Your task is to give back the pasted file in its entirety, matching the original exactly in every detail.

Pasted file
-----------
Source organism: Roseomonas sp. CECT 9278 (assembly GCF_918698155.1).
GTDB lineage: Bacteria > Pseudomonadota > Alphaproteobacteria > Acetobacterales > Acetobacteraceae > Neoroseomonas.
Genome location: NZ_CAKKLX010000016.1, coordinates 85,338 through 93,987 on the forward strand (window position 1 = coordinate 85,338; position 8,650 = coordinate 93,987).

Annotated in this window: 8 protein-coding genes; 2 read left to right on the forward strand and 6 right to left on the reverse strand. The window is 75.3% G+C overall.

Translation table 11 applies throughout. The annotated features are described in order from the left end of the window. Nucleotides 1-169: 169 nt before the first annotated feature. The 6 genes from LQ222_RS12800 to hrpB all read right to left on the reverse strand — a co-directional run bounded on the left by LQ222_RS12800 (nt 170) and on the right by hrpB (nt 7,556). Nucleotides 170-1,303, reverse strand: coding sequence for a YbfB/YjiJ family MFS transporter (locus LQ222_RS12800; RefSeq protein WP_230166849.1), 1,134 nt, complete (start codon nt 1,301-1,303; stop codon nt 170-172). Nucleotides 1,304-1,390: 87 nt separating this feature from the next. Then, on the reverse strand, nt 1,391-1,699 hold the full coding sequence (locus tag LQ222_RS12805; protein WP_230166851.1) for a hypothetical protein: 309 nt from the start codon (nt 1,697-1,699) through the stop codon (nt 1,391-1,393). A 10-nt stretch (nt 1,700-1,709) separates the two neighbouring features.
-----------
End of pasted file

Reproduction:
Source organism: Roseomonas sp. CECT 9278 (assembly GCF_918698155.1).
GTDB lineage: Bacteria > Pseudomonadota > Alphaproteobacteria > Acetobacterales > Acetobacteraceae > Neoroseomonas.
Genome location: NZ_CAKKLX010000016.1, coordinates 85,338 through 93,987 on the forward strand (window position 1 = coordinate 85,338; position 8,650 = coordinate 93,987).

Annotated in this window: 8 protein-coding genes; 2 read left to right on the forward strand and 6 right to left on the reverse strand. The window is 75.3% G+C overall.

Translation table 11 applies throughout. The annotated features are described in order from the left end of the window. Nucleotides 1-169: 169 nt before the first annotated feature. The 6 genes from LQ222_RS12800 to hrpB all read right to left on the reverse strand — a co-directional run bounded on the left by LQ222_RS12800 (nt 170) and on the right by hrpB (nt 7,556). Nucleotides 170-1,303, reverse strand: coding sequence for a YbfB/YjiJ family MFS transporter (locus LQ222_RS12800; RefSeq protein WP_230166849.1), 1,134 nt, complete (start codon nt 1,301-1,303; stop codon nt 170-172). Nucleotides 1,304-1,390: 87 nt separating this feature from the next. Then, on the reverse strand, nt 1,391-1,699 hold the full coding sequence (locus tag LQ222_RS12805; protein WP_230166851.1) for a hypothetical protein: 309 nt from the start codon (nt 1,697-1,699) through the stop codon (nt 1,391-1,393). A 10-nt stretch (nt 1,700-1,709) separates the two neighbouring features.